I have at least three unfinished books and four books that are completed but unpublished. I am currently seeking a literary agent for two of the finished book. Two of them have already found homes. My second YA novel, “Black Beach” will be published by Inanna Publications in the fall of 2018. A third novel, “Barrel Girl,” is also forthcoming from Inanna Publications.

Black

  1. What does literary success look like to you?

Literary success means being able to support myself mostly by writing

  1. What kind of research do you do, and how long do you spend researching before beginning a book?

I do a lot of research online, but I also speak to experts. The amount of research depends on the information I am seeking.

  1. How many hours a day/week do you write?

Lately, due to an ear injury I am writing only once or twice a week. But when I’m healthy I write at least ten hours a week. I sometimes write more depending on deadlines.

  1. How do you select the names of your characters?

It depends. I sometimes just use names that come to me. Other times, I search baby books on line for suitable names.

  1. What was your hardest scene to write?

There have been many hard scenes to write. But one that was particularly difficult involved writing about leatherback turtles in my soon to be published YA novel, “Black Beach.”. I had to do a lot of research and I hope I got it right.

  1. Why did you choose to write in your particular field or genre?  If you write more than one, how do you balance them?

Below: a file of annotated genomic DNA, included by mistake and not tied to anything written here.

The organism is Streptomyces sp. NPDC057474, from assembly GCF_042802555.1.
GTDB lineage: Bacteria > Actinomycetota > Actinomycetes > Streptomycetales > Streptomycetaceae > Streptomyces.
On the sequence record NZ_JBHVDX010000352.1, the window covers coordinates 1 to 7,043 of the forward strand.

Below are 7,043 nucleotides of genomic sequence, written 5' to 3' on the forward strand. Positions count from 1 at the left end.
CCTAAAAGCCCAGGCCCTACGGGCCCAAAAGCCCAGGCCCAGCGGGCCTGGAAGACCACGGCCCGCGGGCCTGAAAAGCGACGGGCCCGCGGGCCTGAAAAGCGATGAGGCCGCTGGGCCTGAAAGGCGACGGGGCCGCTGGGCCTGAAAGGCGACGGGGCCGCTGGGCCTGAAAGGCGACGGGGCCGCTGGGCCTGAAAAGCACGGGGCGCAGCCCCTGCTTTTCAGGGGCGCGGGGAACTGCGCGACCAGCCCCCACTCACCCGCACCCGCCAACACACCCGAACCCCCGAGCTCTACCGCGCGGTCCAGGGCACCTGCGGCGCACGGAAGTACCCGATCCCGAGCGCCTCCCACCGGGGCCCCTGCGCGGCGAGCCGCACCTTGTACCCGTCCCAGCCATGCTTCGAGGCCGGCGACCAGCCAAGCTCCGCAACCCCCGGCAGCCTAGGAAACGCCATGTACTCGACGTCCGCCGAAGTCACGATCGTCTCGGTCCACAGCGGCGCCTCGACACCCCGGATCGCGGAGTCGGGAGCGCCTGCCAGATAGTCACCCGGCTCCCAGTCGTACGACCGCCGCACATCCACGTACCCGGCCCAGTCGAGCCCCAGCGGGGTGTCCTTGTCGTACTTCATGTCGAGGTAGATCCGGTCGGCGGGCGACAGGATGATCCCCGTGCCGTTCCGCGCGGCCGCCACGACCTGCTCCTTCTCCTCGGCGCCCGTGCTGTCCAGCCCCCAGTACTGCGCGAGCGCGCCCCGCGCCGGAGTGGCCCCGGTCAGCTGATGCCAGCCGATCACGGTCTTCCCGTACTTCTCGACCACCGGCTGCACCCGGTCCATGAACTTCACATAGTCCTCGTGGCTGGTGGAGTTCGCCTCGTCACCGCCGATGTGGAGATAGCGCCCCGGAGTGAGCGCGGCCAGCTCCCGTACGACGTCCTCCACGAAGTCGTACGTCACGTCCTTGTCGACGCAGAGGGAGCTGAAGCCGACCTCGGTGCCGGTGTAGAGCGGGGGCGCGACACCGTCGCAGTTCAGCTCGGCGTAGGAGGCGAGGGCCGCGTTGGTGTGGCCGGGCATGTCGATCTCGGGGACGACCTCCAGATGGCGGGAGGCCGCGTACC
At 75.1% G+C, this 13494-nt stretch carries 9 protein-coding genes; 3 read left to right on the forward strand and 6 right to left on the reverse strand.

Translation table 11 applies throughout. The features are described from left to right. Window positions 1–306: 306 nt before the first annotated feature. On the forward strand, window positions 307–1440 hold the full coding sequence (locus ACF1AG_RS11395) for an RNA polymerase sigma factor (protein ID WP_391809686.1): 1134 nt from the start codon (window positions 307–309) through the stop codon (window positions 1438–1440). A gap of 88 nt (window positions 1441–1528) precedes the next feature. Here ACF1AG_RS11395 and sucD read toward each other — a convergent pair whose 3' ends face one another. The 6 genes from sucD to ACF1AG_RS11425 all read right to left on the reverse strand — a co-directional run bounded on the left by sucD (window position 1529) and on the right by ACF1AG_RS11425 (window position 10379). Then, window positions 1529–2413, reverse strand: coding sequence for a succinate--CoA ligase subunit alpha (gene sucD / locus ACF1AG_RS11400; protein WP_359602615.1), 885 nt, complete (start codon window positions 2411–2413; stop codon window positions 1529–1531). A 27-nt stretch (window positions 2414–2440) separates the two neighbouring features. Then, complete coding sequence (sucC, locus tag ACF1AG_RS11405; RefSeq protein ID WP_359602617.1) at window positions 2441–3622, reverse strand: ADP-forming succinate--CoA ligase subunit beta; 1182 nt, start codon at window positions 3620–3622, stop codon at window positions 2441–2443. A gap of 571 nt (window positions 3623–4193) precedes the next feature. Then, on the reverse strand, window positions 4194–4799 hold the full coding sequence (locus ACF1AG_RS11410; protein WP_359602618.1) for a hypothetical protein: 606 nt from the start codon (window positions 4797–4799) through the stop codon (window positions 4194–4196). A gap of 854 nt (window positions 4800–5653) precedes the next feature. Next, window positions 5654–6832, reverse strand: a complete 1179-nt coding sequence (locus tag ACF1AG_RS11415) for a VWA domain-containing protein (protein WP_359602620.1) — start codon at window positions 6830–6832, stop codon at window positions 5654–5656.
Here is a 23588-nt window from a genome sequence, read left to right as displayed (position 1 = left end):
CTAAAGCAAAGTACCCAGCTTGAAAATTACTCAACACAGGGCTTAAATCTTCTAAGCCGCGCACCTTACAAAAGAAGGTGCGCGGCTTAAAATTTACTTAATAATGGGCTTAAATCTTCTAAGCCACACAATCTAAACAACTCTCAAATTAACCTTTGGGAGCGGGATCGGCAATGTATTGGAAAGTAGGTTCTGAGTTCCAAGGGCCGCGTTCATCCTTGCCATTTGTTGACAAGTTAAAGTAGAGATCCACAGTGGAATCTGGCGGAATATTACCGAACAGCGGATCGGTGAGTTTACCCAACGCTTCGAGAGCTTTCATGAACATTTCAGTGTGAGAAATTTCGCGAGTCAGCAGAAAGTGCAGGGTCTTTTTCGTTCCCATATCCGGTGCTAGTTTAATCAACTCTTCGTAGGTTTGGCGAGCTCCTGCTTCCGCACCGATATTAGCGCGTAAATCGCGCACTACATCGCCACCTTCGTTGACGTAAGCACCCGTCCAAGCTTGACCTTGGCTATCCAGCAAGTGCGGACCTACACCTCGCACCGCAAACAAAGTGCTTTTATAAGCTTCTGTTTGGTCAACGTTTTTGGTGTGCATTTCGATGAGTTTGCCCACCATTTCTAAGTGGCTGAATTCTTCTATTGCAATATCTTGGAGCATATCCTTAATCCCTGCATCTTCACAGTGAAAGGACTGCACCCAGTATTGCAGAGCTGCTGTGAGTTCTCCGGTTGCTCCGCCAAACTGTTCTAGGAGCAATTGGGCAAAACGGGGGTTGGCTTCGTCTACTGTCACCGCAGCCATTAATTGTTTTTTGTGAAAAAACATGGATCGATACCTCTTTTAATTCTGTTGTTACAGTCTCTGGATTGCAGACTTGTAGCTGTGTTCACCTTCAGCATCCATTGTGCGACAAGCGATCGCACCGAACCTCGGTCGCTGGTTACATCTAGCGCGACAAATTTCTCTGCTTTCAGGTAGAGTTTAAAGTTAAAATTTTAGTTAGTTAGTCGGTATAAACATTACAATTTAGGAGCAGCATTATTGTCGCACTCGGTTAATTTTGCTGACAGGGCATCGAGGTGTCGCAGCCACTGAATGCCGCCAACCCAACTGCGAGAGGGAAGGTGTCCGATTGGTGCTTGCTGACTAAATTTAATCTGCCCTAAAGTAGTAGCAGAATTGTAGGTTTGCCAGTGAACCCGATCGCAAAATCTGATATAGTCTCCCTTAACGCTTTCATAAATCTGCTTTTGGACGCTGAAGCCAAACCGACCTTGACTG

I write mostly YA novels. I didn’t set out to write YA books. It simply happened. I have one adult novel that I’m seeking a publisher for; I am currently making a few changes as requested by a literary agent who expressed an interest in reading the entire manuscript.

  1. How long have you been writing?

I have been writing all of my life. I tried to write my first novel when I was about fourteen. It was a learning experience even though I don’t think it was very good.

  1. What inspires you?  

Reading good books inspires me.

  1. How do you find or make time to write?

I am very disciplined regarding my writing. I usually challenge myself to write a specified amount of words per week and stick to it.

  1. What projects are you working on at the present?

I am editing an adult novel and also writing a sequel to my debut novel, “Under the Zaboca Tree.”

  1. What do your plans for future projects include?

My plans for future project including writing two more YA novels that I am currently researching as well as another adult novel that I have already completed about seventy pages of.

  1. Share a link to your author website.

glynis.guevara.com

Bio:

I was born in Barataria, Trinidad and I hold a Bachelor of Laws (Hons.) degree from the University of London, England. I am also  a graduate of Humber School for Writers creative writing program. In 2012, I was shortlisted for the Small Axe Literary short fiction prize and in 2014 my manuscript “Barrel Girl” was a finalist for the inaugural Burt Award for Caribbean literature. “Under the Zaboca Tree” is my debut YA novel. I currently live in Toronto where I work as an adult literacy instructor.